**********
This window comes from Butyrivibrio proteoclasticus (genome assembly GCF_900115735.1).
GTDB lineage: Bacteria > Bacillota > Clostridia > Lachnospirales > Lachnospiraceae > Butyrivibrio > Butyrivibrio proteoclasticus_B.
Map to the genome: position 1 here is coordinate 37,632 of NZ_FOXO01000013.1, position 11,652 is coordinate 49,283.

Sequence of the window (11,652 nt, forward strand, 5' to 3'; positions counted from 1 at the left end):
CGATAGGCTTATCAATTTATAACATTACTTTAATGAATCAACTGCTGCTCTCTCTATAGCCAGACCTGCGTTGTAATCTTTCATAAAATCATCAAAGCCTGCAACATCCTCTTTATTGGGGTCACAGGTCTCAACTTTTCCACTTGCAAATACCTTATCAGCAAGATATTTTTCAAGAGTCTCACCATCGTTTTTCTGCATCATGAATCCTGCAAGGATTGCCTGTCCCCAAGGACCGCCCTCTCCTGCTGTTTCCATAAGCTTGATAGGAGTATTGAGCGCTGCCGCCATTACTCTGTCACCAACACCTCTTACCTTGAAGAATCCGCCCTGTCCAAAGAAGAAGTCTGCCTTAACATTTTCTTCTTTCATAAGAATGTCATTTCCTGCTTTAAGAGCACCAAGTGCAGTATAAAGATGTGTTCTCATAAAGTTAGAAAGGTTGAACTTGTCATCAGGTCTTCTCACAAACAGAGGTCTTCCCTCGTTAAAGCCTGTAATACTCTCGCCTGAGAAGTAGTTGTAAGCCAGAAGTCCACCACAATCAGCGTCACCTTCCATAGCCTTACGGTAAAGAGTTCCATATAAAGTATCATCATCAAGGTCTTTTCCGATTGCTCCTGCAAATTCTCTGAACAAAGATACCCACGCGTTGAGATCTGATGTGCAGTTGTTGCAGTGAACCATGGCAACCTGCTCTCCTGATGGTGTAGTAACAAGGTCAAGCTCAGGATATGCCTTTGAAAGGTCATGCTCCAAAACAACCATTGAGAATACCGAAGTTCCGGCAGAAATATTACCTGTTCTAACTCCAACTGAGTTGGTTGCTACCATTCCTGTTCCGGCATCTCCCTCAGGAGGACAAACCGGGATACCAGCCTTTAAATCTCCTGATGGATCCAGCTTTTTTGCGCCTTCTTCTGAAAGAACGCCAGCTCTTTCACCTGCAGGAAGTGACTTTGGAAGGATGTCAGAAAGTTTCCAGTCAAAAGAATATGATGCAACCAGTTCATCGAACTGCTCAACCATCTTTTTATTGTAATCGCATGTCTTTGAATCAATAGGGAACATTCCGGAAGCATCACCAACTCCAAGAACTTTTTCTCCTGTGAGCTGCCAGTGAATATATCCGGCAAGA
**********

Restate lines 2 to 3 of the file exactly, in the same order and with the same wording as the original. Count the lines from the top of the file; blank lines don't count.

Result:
GTDB lineage: Bacteria > Bacillota > Clostridia > Lachnospirales > Lachnospiraceae > Butyrivibrio > Butyrivibrio proteoclasticus_B.
Map to the genome: position 1 here is coordinate 37,632 of NZ_FOXO01000013.1, position 11,652 is coordinate 49,283.